The flight out here is now a distant memory. We have started the second week of the retreat with Lino Miele.
Many more people have arrived, groups now coming in from different areas, 15 from Estonia, 10 from Russia.

Last year was quiet in the first week, building up around Christmas and staying quite busy. This year started big and seems to be going to be huge. The energy that surrounds Astanga Yoga continues as more people open to its delights.

The weather here is very conducive to an early morning practice. The heat of the day has not kicked in, there is that early dawn sense of expectancy to the day.
Walking to the shala in the dark before dawn, lighting the way with a torch along small paths. Moving below palm and fruit trees, sleeping dogs stir as you pass, barking in surprise.

The practice space is set high on a hotel roof, we are on the third floor in a roofed area with open sides. The sides are covered with bamboo mats that can be rolled up to allow a little more of the warm air through.

Working through the practice, meeting the smiles of old and new friends Filling a water bottle with the filtered water and head on up the hill again for a shower and breakfast.

A new day has started well as I lie under fan listening to the birds calling, and the neighbors working their land.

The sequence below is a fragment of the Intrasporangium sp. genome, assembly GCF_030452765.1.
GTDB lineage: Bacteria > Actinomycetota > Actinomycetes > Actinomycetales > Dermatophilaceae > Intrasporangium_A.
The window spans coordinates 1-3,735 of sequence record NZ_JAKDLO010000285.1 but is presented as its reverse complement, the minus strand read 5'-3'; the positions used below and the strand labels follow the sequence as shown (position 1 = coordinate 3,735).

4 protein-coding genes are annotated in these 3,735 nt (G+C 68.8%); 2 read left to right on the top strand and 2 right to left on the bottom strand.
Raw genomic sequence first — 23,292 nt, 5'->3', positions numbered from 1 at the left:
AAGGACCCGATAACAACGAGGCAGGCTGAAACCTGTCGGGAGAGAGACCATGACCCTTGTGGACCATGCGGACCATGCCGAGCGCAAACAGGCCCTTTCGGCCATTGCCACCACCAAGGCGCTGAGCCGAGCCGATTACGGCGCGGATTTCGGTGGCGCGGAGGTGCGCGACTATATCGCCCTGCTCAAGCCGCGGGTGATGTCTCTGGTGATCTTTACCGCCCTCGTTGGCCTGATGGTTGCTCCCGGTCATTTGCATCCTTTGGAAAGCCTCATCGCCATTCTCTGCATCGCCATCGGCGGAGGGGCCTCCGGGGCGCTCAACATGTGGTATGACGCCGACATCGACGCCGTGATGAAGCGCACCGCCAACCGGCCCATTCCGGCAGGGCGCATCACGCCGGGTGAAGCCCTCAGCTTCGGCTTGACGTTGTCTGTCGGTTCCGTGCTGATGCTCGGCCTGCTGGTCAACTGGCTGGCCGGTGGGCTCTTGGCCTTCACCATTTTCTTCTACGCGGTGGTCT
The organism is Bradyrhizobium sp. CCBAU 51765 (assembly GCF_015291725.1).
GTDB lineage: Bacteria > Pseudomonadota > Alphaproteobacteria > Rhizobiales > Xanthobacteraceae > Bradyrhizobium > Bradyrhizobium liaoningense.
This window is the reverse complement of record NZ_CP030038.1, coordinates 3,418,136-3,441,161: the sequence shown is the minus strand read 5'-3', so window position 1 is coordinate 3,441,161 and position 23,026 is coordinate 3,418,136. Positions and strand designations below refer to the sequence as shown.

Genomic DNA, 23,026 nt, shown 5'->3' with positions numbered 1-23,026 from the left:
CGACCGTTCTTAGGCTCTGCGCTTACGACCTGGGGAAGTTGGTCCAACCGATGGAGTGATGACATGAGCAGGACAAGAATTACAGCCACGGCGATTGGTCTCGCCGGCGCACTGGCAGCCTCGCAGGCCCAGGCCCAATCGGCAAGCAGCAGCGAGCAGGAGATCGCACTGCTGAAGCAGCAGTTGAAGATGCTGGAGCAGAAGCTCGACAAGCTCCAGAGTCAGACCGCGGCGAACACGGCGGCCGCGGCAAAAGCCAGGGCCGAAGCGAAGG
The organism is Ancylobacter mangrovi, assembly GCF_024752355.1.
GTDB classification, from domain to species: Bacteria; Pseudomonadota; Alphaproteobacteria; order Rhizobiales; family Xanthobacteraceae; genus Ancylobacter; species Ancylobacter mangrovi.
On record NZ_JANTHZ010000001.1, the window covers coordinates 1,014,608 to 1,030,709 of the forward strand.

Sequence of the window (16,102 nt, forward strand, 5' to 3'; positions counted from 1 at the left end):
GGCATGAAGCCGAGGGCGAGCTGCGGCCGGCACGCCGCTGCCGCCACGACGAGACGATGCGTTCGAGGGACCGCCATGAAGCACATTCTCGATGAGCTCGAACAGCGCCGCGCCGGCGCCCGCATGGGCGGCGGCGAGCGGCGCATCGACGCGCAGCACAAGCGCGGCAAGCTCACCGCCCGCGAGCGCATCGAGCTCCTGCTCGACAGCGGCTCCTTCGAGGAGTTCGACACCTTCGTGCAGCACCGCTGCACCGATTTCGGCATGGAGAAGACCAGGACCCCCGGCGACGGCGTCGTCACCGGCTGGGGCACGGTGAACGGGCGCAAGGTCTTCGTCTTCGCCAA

Saturday, 19 December 2009

Hangin' in there



Can it get any better?


We already have the best looking shala in town!
The prettiest orchids!
Showers to die for!
Teachers who are attentive and caring!
And now folks, somewhere to hang your mat!
The banging and sawing are done.
It has happened.
No longer will you have to carry that black mat back and forth to the shala.
For a nominal fee you can get your own mat space and let your mat be at the shala.

Now does it get better than that?

Merry Merry



Christmas has arrived.


In the tourist towns of Kerala the mantra is Merry, Merry, Christmas, Christmas, money, you give money.
The young lads dress as Father Christmas, a red cloak and a white beard, dance in front of the restaurants and see what they can get.
It is an innocent form of hustling, playing on the guests generosity and guilt.
Unfortunately for them there is an almost constant barrage of claims on our generosity and feelings.
Massage, fruit, leather sandals, tacky souvenirs, chill'a beer, plus all the beggars who are shipped in for the holiday season.
No business! You promise! Tomorrow?
A little cash falls their way and they get to hang with their buddies for an evening by the beach.

Tuesday, 15 December 2009

Sign of the times

Language is a wonderful thing! Translating language is even more delicious. The possibilities for misunderstanding and jokes are innumerable.